Slowly, I started to breathe again, but I was breathing heavily, I went into my house and drank water to cool down for a bit. Then I began to calm down and fell asleep on my couch. That day taught me a lesson on why smoking can be harmful to your health, and I will never again smoke.
– C.J., 15
When I was younger my father would sometimes drink Budweiser or wine just to have something to do instead of sitting all day. My oldest brother and a few of my sisters would form a semicircle around my father and watch him chug down a cup. He wasn’t addicted or anything of that nature. He was just a father who wanted to imitate the drunkards on T.V. that we often saw.
He would sometimes offer us a sip or two, not to get us addicted, but to see the silly expressions we made in response to the bitterness of Budweiser. My older brother, being the daring one, would usually take in half a can of beer before pulling away. My older sisters, however, took a sip and pulled away as quickly as the bitterness swam across their taste buds. I, on the other hand, took in a whole mouthful before giving in and declaring my brother the winner.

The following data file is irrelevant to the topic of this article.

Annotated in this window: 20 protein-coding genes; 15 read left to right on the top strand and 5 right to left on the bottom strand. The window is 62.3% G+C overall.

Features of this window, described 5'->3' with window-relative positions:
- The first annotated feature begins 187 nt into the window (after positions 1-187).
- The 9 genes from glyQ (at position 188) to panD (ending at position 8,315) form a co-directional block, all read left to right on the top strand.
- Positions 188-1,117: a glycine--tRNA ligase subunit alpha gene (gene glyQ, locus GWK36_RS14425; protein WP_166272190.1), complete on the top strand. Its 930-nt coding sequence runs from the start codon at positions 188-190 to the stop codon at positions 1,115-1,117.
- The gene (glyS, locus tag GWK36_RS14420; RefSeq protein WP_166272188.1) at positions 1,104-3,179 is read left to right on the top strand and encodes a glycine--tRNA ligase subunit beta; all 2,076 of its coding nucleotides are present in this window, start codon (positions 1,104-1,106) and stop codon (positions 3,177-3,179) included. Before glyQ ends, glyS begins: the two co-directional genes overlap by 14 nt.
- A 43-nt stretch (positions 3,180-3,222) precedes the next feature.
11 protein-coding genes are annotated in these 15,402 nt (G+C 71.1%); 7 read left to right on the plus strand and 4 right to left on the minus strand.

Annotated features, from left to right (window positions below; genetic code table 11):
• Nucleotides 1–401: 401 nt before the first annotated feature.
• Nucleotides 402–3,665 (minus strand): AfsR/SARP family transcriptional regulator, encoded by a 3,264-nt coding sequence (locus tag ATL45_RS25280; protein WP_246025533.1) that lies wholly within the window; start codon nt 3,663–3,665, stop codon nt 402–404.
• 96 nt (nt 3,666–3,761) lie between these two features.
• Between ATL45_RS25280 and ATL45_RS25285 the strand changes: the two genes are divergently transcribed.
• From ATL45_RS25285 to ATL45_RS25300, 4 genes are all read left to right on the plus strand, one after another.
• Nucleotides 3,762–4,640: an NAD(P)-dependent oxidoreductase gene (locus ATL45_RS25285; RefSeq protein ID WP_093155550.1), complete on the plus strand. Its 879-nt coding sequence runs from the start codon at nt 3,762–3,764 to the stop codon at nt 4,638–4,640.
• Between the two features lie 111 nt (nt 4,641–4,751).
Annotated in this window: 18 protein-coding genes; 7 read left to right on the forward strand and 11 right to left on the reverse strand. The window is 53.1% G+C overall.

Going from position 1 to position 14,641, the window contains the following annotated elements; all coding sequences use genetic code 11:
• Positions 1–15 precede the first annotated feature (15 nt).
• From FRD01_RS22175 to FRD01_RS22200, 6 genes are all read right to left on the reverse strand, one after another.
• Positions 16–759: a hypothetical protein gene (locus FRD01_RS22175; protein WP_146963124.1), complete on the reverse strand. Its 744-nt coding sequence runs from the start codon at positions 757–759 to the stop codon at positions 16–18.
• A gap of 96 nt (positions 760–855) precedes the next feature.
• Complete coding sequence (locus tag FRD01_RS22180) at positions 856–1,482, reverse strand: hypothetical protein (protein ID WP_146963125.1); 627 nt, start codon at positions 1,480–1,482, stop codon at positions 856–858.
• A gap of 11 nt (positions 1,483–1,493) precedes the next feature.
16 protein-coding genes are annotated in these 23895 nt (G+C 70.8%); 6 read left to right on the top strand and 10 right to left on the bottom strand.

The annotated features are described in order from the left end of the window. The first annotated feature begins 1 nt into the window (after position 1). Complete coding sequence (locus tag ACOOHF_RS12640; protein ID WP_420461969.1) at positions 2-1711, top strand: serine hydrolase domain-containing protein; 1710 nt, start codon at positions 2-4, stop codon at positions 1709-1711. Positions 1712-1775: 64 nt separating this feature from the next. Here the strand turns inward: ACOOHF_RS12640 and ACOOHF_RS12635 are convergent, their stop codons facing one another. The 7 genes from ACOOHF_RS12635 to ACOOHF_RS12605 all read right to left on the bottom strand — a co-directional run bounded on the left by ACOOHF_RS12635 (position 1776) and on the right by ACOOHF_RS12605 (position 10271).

As we grew up the memory of the bitterness of the can of beer taught me to stay away from alcohol.
My first work experience was at the YWCA. In this program we watched little kids and helped them out with their homework. Every Monday and Wednesday we watch the kids at City-view. Tuesdays and Thursdays we went to Olson Middle School.
It was a fun experience, but it was also a frightening experience since I didn’t know anyone. To make things easier for me, I hung out with the kids more and got to know them better. Soon others like the elders started talking to me.
By the time I quit I had a lot of friends and a lot of free time. With the friends I made while working with the Y, we made a lot of mini videos. So my first work experience wasn’t bad or good—it was okay.
My first job experience was at a radio station called Jazz 88 KBEM FM, located in my school on the lower floor of North High’s locker room. I was one of the people who helped the D.J. get his CDs in time, because it was important to play the right song at the right time. I helped with a lot of the editing, changing CDs, and picking CDs. This wasn’t actually a real job, though, since it was part of my High School Small Learning Community (SLC).
I helped out a lot at KBEM. In class at the radio station, they taught me the facts about what the listener wanted to hear, and why they wanted to hear it. This job was a good way to spend that one hour part of my school day. It was a great experience and made me wonder what other kinds of jobs I could do in the future. I could be a cop, a lawyer, a paralegal, or a guy flipping burgers at a restaurant.
It was a lot of work, but at least it was a job. Not only did I enjoy the job, I received good pay out of it, too. I also saved a lot of money over the summer. Overall it was a great experience.